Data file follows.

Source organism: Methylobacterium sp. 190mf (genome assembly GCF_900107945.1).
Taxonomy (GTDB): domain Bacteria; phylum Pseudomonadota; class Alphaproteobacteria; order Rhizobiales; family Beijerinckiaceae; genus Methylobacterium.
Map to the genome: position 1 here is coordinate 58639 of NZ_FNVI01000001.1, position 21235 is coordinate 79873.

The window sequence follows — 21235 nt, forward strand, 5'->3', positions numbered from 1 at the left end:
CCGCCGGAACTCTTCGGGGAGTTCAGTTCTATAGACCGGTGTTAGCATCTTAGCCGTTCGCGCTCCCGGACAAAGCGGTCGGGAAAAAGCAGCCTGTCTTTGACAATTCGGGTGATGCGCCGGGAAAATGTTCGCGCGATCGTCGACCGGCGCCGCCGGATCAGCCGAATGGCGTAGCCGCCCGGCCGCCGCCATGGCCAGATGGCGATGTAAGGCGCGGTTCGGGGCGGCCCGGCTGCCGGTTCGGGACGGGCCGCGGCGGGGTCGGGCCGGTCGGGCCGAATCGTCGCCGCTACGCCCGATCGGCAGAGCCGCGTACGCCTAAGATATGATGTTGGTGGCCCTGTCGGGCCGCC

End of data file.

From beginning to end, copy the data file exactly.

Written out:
Source organism: Methylobacterium sp. 190mf (genome assembly GCF_900107945.1).
Taxonomy (GTDB): domain Bacteria; phylum Pseudomonadota; class Alphaproteobacteria; order Rhizobiales; family Beijerinckiaceae; genus Methylobacterium.
Map to the genome: position 1 here is coordinate 58639 of NZ_FNVI01000001.1, position 21235 is coordinate 79873.

The window sequence follows — 21235 nt, forward strand, 5'->3', positions numbered from 1 at the left end:
CCGCCGGAACTCTTCGGGGAGTTCAGTTCTATAGACCGGTGTTAGCATCTTAGCCGTTCGCGCTCCCGGACAAAGCGGTCGGGAAAAAGCAGCCTGTCTTTGACAATTCGGGTGATGCGCCGGGAAAATGTTCGCGCGATCGTCGACCGGCGCCGCCGGATCAGCCGAATGGCGTAGCCGCCCGGCCGCCGCCATGGCCAGATGGCGATGTAAGGCGCGGTTCGGGGCGGCCCGGCTGCCGGTTCGGGACGGGCCGCGGCGGGGTCGGGCCGGTCGGGCCGAATCGTCGCCGCTACGCCCGATCGGCAGAGCCGCGTACGCCTAAGATATGATGTTGGTGGCCCTGTCGGGCCGCC